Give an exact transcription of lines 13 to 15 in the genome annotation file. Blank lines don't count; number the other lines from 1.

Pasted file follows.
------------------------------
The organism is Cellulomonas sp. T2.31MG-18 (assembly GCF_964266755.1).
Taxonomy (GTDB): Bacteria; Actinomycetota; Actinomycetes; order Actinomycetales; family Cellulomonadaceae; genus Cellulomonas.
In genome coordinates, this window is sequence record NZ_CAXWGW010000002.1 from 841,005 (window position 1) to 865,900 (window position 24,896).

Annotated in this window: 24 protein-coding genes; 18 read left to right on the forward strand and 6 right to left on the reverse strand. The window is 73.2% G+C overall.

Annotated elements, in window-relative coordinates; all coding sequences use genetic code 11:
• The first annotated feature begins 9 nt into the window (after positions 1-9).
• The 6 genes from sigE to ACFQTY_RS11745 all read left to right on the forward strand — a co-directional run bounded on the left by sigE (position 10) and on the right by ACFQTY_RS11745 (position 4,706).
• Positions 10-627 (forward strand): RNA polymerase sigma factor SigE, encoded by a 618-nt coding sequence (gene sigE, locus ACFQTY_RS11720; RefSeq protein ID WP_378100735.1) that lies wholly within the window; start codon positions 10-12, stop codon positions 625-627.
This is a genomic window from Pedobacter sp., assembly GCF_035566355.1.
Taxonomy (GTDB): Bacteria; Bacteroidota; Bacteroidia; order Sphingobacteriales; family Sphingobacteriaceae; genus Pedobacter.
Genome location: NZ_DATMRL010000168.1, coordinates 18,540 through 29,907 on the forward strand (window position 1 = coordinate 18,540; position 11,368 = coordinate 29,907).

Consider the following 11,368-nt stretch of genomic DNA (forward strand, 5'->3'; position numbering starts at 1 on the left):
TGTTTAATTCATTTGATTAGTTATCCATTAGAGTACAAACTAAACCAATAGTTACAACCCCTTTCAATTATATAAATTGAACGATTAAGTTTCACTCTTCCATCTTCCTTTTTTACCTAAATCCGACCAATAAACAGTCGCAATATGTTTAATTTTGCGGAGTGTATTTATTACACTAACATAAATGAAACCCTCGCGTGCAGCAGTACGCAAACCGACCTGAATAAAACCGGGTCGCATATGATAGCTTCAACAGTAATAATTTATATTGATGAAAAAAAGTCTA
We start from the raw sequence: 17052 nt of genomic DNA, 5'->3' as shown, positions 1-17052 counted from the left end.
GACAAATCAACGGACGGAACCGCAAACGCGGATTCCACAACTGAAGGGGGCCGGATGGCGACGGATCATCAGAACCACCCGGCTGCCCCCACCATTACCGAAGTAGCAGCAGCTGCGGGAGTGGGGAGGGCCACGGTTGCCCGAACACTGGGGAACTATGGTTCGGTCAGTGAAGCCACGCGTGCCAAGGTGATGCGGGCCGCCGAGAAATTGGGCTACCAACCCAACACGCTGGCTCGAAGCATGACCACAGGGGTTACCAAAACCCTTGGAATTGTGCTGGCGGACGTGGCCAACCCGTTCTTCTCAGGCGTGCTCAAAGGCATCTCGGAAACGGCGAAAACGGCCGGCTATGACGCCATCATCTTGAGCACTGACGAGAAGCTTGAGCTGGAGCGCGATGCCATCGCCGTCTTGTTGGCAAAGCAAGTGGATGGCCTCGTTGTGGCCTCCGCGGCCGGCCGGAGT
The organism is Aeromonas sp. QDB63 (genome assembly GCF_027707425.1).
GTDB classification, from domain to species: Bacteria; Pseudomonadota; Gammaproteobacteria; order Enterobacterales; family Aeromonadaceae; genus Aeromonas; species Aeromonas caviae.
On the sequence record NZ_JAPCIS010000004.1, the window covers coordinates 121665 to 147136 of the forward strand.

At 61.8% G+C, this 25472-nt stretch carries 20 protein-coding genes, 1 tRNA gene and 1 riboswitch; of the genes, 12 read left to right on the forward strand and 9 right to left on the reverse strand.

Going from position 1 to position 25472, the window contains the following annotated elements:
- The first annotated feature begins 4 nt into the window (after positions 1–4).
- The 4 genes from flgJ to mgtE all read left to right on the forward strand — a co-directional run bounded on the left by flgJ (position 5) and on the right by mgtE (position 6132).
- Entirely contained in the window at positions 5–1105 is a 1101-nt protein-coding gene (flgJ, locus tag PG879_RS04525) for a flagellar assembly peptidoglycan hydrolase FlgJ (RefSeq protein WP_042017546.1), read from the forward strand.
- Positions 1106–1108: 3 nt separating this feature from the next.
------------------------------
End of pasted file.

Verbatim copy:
TGTTTAATTCATTTGATTAGTTATCCATTAGAGTACAAACTAAACCAATAGTTACAACCCCTTTCAATTATATAAATTGAACGATTAAGTTTCACTCTTCCATCTTCCTTTTTTACCTAAATCCGACCAATAAACAGTCGCAATATGTTTAATTTTGCGGAGTGTATTTATTACACTAACATAAATGAAACCCTCGCGTGCAGCAGTACGCAAACCGACCTGAATAAAACCGGGTCGCATATGATAGCTTCAACAGTAATAATTTATATTGATGAAAAAAAGTCTA
We start from the raw sequence: 17052 nt of genomic DNA, 5'->3' as shown, positions 1-17052 counted from the left end.
GACAAATCAACGGACGGAACCGCAAACGCGGATTCCACAACTGAAGGGGGCCGGATGGCGACGGATCATCAGAACCACCCGGCTGCCCCCACCATTACCGAAGTAGCAGCAGCTGCGGGAGTGGGGAGGGCCACGGTTGCCCGAACACTGGGGAACTATGGTTCGGTCAGTGAAGCCACGCGTGCCAAGGTGATGCGGGCCGCCGAGAAATTGGGCTACCAACCCAACACGCTGGCTCGAAGCATGACCACAGGGGTTACCAAAACCCTTGGAATTGTGCTGGCGGACGTGGCCAACCCGTTCTTCTCAGGCGTGCTCAAAGGCATCTCGGAAACGGCGAAAACGGCCGGCTATGACGCCATCATCTTGAGCACTGACGAGAAGCTTGAGCTGGAGCGCGATGCCATCGCCGTCTTGTTGGCAAAGCAAGTGGATGGCCTCGTTGTGGCCTCCGCGGCCGGCCGGAGT